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« Are You Happy Now? | Main | Do You Monte Carlo? »
Friday
Dec142007

The Richest Man in Town

Mr. Stokes Brown was the richest man in town.  At least that was what many folks said.  He lived in a small town in Middle Tennessee, and even if he was not the richest, he was very close.  Mr. Stokes had a shock of silver hair and was always impeccably dressed.  He was kind and unassuming, and always unfailingly nice to me.  He was urbane and sophisticated; almost patrician in his manners.  He arose every morning, put on his suit and tie, and went to his office where he and his secretary managed his investments.  He married my wife's Aunt Sadie when they were both in their early 70's.  Sadie was likewise a wonderful, beautiful lady; one could easily describe her as elegant.  Sadie maintained her beauty well into her eighties, and I loved to be around, and talk with, both of them.  They could have easily served as the model couple for many of the financial advertisements one sees depicting well-to-do retirees.  We would see Stokes and Sadie two or three times a year at family gatherings, and I would always endeavor to talk with Stokes about investments, the economy, politics, or whatever Stokes cared to discuss.  He was well-read and knowledgeable about any number of topics.

I was reminded of Stokes recently as I was reading about all of the challenges, both economic and otherwise, that we face today in America.  We are awash in news of the credit crunch, the housing meltdown, the falling dollar, the federal deficit, global warming, political bickering, the shaky stock market, the price of fuel, the war in Iraq, terrorist attacks, the crowded skies, etc., etc.  Well, you get my drift.  Sometimes I want to concede these issues to the "perma bears" who have been predicting that the end is near for decades and head for the hills; or at least head back to my share of mine and my sister's little farm where I can have a big garden and hopefully survive the coming Armageddon.  Then I remembered an encounter I had with Stokes several years ago.  It was not long after the tragic events we now call 9/11.  The "tech wreck" was in full steam and taking the rest of the stock market with it; the country was slipping into a recession; and the world was still sorting out the Asian currency crisis.  There were probably other threats a that time that I cannot recall, but I do recall that I was pretty low as I had watched my meager little number drop by about 30% over the past several months. When I encountered Stokes on this occasion, I could not wait to get his take on the situation we were facing, so I began by asking him if he still had any of his money in equities.  He replied "Why of course.  Why do you ask, Mike?"  I explained that I had lost a good deal of my retirement fund and was getting "cold feet" when it came to my investments.  I will always remember his reply.  He said that I should stay the course with my equities, maintain reasonable diversification, and wait for the markets to recover because they always had in the past.  Then, he pointed an index finger, crooked by age, at me and said "Don't you ever forget this!  No one has ever made any real money betting against this country; not ever in its history!  We will survive this period just as we have survived all the rest of our challenges."  Then he proceeded to tell me that he had always had a considerable portion of his money in the American stock market.  I left Stokes that day not totally convinced that he had given me sound advice.  Time, at least so far, has proven him right.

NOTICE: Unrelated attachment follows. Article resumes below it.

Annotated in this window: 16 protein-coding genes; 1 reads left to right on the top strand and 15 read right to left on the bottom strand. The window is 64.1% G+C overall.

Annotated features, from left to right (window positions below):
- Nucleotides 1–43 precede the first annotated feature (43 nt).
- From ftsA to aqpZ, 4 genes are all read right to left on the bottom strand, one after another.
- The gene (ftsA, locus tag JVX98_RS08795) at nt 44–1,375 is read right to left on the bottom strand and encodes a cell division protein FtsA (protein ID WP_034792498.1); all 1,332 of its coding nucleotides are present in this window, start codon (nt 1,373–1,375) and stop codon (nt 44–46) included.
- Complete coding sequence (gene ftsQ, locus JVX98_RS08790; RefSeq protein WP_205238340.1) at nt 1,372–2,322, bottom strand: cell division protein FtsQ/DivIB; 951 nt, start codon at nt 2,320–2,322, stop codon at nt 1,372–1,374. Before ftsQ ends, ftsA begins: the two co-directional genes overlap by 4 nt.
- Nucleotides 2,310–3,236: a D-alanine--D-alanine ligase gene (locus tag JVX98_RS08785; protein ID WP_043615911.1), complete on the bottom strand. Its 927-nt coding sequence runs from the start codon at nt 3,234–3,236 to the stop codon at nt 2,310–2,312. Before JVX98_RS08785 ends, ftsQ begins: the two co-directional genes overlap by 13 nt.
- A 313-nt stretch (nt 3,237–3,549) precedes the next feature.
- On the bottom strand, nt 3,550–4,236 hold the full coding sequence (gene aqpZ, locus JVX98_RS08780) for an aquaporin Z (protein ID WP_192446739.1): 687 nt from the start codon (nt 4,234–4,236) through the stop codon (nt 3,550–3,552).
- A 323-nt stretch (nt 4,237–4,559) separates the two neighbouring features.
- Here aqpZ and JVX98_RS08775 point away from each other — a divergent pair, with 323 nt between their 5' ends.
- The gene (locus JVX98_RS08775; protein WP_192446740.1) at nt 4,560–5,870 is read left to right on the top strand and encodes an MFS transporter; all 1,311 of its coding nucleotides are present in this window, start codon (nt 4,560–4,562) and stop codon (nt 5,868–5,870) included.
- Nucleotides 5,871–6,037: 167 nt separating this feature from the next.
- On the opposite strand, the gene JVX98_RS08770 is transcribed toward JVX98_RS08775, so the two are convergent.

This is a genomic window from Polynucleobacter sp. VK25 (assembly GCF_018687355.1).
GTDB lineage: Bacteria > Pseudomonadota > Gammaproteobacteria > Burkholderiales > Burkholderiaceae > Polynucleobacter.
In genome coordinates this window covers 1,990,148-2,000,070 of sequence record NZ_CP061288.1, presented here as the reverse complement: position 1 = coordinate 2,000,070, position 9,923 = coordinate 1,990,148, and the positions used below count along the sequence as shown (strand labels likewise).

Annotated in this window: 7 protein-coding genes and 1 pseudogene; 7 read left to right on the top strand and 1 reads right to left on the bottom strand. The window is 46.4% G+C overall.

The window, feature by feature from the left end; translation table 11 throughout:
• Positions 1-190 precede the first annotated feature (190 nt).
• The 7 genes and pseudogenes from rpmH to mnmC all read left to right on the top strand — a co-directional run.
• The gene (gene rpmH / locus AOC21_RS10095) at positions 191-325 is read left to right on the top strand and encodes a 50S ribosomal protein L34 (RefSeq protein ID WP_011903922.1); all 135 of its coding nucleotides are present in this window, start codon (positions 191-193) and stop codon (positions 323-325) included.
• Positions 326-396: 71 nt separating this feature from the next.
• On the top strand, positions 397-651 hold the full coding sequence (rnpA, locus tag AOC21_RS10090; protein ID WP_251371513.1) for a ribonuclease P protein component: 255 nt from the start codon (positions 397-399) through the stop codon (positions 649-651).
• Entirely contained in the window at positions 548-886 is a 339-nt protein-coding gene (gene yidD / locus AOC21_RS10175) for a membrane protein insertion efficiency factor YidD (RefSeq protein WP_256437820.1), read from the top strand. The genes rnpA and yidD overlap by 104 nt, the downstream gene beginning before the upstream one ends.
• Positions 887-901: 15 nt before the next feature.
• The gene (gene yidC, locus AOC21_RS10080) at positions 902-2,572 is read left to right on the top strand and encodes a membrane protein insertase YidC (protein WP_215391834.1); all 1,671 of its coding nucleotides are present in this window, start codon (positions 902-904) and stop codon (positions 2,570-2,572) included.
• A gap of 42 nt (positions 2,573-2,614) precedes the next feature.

I saw Stokes for the last time a couple of years ago in a small room in a local hospice beside his beloved Sadie's bed where her life slowly ebbed away.  We did not talk about investing that day; we talked about Sadie and the twelve wonderful years they had shared together.  Stokes, too, passed away within a year of Sadie.  We should all hope to grow old with the class and dignity which he and Sadie displayed.  I miss both of them.

I do not pretend that our country does not face some significant problems, and some of them will not go away unless they are confronted head on.  We need leaders in Congress and the Senate with wisdom and courage that has not been on display recently to face these issues.  But I think I am going to follow Stokes Brown's advice.  I will not be betting against America!

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Reader Comments (1)

Mike, I am really enjoying reading your post. I wish you had a way of reaching more people. I think I can see a book in your future.

December 16, 2007 | Unregistered Commenterweknudsen

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